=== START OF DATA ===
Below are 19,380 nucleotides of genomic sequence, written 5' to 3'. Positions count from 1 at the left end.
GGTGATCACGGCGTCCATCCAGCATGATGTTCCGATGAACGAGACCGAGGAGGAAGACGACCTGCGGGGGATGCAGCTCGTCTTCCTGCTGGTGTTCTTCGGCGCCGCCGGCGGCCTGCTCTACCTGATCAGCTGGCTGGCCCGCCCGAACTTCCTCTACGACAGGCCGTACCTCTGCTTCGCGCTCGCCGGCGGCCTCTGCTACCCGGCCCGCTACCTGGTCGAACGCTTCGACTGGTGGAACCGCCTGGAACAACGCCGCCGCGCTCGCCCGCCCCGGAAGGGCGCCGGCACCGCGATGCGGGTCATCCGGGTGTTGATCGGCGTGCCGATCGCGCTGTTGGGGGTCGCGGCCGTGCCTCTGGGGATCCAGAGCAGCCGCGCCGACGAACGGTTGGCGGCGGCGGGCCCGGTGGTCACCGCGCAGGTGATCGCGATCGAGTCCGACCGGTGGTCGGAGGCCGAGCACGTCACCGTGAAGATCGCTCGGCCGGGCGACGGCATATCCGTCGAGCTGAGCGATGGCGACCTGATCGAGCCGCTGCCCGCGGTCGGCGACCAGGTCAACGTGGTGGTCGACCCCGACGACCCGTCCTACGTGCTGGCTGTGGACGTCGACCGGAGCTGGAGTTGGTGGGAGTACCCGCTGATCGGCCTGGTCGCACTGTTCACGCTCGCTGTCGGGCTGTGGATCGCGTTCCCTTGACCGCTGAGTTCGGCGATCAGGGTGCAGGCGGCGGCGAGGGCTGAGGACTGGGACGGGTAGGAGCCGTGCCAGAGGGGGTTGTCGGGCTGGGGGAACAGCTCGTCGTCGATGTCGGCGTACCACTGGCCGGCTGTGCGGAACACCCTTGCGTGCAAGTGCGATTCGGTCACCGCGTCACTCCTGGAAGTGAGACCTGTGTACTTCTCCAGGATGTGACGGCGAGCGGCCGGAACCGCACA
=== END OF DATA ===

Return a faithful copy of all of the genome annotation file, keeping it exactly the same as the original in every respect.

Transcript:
Below are 19,380 nucleotides of genomic sequence, written 5' to 3'. Positions count from 1 at the left end.
GGTGATCACGGCGTCCATCCAGCATGATGTTCCGATGAACGAGACCGAGGAGGAAGACGACCTGCGGGGGATGCAGCTCGTCTTCCTGCTGGTGTTCTTCGGCGCCGCCGGCGGCCTGCTCTACCTGATCAGCTGGCTGGCCCGCCCGAACTTCCTCTACGACAGGCCGTACCTCTGCTTCGCGCTCGCCGGCGGCCTCTGCTACCCGGCCCGCTACCTGGTCGAACGCTTCGACTGGTGGAACCGCCTGGAACAACGCCGCCGCGCTCGCCCGCCCCGGAAGGGCGCCGGCACCGCGATGCGGGTCATCCGGGTGTTGATCGGCGTGCCGATCGCGCTGTTGGGGGTCGCGGCCGTGCCTCTGGGGATCCAGAGCAGCCGCGCCGACGAACGGTTGGCGGCGGCGGGCCCGGTGGTCACCGCGCAGGTGATCGCGATCGAGTCCGACCGGTGGTCGGAGGCCGAGCACGTCACCGTGAAGATCGCTCGGCCGGGCGACGGCATATCCGTCGAGCTGAGCGATGGCGACCTGATCGAGCCGCTGCCCGCGGTCGGCGACCAGGTCAACGTGGTGGTCGACCCCGACGACCCGTCCTACGTGCTGGCTGTGGACGTCGACCGGAGCTGGAGTTGGTGGGAGTACCCGCTGATCGGCCTGGTCGCACTGTTCACGCTCGCTGTCGGGCTGTGGATCGCGTTCCCTTGACCGCTGAGTTCGGCGATCAGGGTGCAGGCGGCGGCGAGGGCTGAGGACTGGGACGGGTAGGAGCCGTGCCAGAGGGGGTTGTCGGGCTGGGGGAACAGCTCGTCGTCGATGTCGGCGTACCACTGGCCGGCTGTGCGGAACACCCTTGCGTGCAAGTGCGATTCGGTCACCGCGTCACTCCTGGAAGTGAGACCTGTGTACTTCTCCAGGATGTGACGGCGAGCGGCCGGAACCGCACA